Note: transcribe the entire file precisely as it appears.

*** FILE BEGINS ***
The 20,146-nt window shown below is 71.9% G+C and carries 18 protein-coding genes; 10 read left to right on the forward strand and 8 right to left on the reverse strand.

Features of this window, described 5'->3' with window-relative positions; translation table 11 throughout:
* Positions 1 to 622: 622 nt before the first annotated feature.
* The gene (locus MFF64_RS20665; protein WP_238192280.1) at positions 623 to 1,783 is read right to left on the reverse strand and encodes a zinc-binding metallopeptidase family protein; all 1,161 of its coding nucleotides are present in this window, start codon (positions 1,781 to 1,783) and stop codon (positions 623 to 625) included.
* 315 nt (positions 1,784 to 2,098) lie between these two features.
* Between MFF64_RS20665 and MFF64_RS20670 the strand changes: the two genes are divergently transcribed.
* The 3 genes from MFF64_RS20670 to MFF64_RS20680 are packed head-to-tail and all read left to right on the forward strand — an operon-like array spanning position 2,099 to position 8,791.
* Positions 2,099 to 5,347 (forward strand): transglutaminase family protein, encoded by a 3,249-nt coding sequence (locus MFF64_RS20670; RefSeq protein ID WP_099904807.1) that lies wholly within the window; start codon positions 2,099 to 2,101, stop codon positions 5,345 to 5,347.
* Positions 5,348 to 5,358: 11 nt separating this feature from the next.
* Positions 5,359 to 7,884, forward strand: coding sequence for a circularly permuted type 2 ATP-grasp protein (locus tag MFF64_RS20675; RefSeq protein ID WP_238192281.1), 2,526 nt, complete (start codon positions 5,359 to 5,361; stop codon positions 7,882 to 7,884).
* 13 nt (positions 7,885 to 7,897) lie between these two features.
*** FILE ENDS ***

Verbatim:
The 20,146-nt window shown below is 71.9% G+C and carries 18 protein-coding genes; 10 read left to right on the forward strand and 8 right to left on the reverse strand.

Features of this window, described 5'->3' with window-relative positions; translation table 11 throughout:
* Positions 1 to 622: 622 nt before the first annotated feature.
* The gene (locus MFF64_RS20665; protein WP_238192280.1) at positions 623 to 1,783 is read right to left on the reverse strand and encodes a zinc-binding metallopeptidase family protein; all 1,161 of its coding nucleotides are present in this window, start codon (positions 1,781 to 1,783) and stop codon (positions 623 to 625) included.
* 315 nt (positions 1,784 to 2,098) lie between these two features.
* Between MFF64_RS20665 and MFF64_RS20670 the strand changes: the two genes are divergently transcribed.
* The 3 genes from MFF64_RS20670 to MFF64_RS20680 are packed head-to-tail and all read left to right on the forward strand — an operon-like array spanning position 2,099 to position 8,791.
* Positions 2,099 to 5,347 (forward strand): transglutaminase family protein, encoded by a 3,249-nt coding sequence (locus MFF64_RS20670; RefSeq protein ID WP_099904807.1) that lies wholly within the window; start codon positions 2,099 to 2,101, stop codon positions 5,345 to 5,347.
* Positions 5,348 to 5,358: 11 nt separating this feature from the next.
* Positions 5,359 to 7,884, forward strand: coding sequence for a circularly permuted type 2 ATP-grasp protein (locus tag MFF64_RS20675; RefSeq protein ID WP_238192281.1), 2,526 nt, complete (start codon positions 5,359 to 5,361; stop codon positions 7,882 to 7,884).
* 13 nt (positions 7,885 to 7,897) lie between these two features.